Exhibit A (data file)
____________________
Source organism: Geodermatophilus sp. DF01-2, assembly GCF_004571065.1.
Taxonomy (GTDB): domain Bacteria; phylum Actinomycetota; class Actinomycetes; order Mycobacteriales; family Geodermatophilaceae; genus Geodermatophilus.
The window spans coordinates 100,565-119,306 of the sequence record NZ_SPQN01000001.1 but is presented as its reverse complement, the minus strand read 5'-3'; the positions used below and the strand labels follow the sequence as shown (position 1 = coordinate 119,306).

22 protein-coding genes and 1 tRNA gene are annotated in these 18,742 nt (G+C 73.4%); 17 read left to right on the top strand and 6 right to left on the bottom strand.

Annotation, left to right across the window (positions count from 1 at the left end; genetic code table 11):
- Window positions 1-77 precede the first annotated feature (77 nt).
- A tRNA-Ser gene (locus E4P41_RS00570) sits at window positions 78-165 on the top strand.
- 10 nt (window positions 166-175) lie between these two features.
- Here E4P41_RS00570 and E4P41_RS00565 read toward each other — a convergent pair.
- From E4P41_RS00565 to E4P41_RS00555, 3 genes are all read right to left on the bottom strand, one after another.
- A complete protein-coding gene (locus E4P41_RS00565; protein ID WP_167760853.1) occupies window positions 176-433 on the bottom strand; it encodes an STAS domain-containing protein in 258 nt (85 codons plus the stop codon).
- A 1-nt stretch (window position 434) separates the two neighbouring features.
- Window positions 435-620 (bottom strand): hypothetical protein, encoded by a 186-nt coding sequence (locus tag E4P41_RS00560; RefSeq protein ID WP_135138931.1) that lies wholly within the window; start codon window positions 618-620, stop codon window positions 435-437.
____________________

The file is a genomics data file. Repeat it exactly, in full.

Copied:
Source organism: Geodermatophilus sp. DF01-2, assembly GCF_004571065.1.
Taxonomy (GTDB): domain Bacteria; phylum Actinomycetota; class Actinomycetes; order Mycobacteriales; family Geodermatophilaceae; genus Geodermatophilus.
The window spans coordinates 100,565-119,306 of the sequence record NZ_SPQN01000001.1 but is presented as its reverse complement, the minus strand read 5'-3'; the positions used below and the strand labels follow the sequence as shown (position 1 = coordinate 119,306).

22 protein-coding genes and 1 tRNA gene are annotated in these 18,742 nt (G+C 73.4%); 17 read left to right on the top strand and 6 right to left on the bottom strand.

Annotation, left to right across the window (positions count from 1 at the left end; genetic code table 11):
- Window positions 1-77 precede the first annotated feature (77 nt).
- A tRNA-Ser gene (locus E4P41_RS00570) sits at window positions 78-165 on the top strand.
- 10 nt (window positions 166-175) lie between these two features.
- Here E4P41_RS00570 and E4P41_RS00565 read toward each other — a convergent pair.
- From E4P41_RS00565 to E4P41_RS00555, 3 genes are all read right to left on the bottom strand, one after another.
- A complete protein-coding gene (locus E4P41_RS00565; protein ID WP_167760853.1) occupies window positions 176-433 on the bottom strand; it encodes an STAS domain-containing protein in 258 nt (85 codons plus the stop codon).
- A 1-nt stretch (window position 434) separates the two neighbouring features.
- Window positions 435-620 (bottom strand): hypothetical protein, encoded by a 186-nt coding sequence (locus tag E4P41_RS00560; RefSeq protein ID WP_135138931.1) that lies wholly within the window; start codon window positions 618-620, stop codon window positions 435-437.